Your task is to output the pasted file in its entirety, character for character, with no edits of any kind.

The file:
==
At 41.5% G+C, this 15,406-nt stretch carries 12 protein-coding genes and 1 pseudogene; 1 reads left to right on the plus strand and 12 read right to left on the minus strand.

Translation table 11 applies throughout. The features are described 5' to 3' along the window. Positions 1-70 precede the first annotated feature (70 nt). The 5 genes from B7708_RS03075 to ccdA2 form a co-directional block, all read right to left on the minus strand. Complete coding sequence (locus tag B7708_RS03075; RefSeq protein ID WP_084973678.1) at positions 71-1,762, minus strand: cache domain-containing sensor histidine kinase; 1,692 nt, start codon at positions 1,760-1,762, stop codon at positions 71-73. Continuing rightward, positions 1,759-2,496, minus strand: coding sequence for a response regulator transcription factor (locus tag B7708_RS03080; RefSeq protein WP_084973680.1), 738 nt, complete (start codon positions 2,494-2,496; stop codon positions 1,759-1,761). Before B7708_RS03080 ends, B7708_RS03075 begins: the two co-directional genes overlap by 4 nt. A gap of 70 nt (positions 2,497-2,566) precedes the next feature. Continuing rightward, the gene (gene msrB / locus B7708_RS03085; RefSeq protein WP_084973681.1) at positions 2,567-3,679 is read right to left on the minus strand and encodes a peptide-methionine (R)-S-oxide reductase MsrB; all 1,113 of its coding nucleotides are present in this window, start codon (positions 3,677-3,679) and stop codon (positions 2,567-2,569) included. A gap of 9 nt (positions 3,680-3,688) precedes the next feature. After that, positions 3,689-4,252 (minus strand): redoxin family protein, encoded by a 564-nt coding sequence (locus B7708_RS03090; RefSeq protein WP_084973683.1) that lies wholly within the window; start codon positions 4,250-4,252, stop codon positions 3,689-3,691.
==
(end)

At 41.5% G+C, this 15,406-nt stretch carries 12 protein-coding genes and 1 pseudogene; 1 reads left to right on the plus strand and 12 read right to left on the minus strand.

Translation table 11 applies throughout. The features are described 5' to 3' along the window. Positions 1-70 precede the first annotated feature (70 nt). The 5 genes from B7708_RS03075 to ccdA2 form a co-directional block, all read right to left on the minus strand. Complete coding sequence (locus tag B7708_RS03075; RefSeq protein ID WP_084973678.1) at positions 71-1,762, minus strand: cache domain-containing sensor histidine kinase; 1,692 nt, start codon at positions 1,760-1,762, stop codon at positions 71-73. Continuing rightward, positions 1,759-2,496, minus strand: coding sequence for a response regulator transcription factor (locus tag B7708_RS03080; RefSeq protein WP_084973680.1), 738 nt, complete (start codon positions 2,494-2,496; stop codon positions 1,759-1,761). Before B7708_RS03080 ends, B7708_RS03075 begins: the two co-directional genes overlap by 4 nt. A gap of 70 nt (positions 2,497-2,566) precedes the next feature. Continuing rightward, the gene (gene msrB / locus B7708_RS03085; RefSeq protein WP_084973681.1) at positions 2,567-3,679 is read right to left on the minus strand and encodes a peptide-methionine (R)-S-oxide reductase MsrB; all 1,113 of its coding nucleotides are present in this window, start codon (positions 3,677-3,679) and stop codon (positions 2,567-2,569) included. A gap of 9 nt (positions 3,680-3,688) precedes the next feature. After that, positions 3,689-4,252 (minus strand): redoxin family protein, encoded by a 564-nt coding sequence (locus B7708_RS03090; RefSeq protein WP_084973683.1) that lies wholly within the window; start codon positions 4,250-4,252, stop codon positions 3,689-3,691.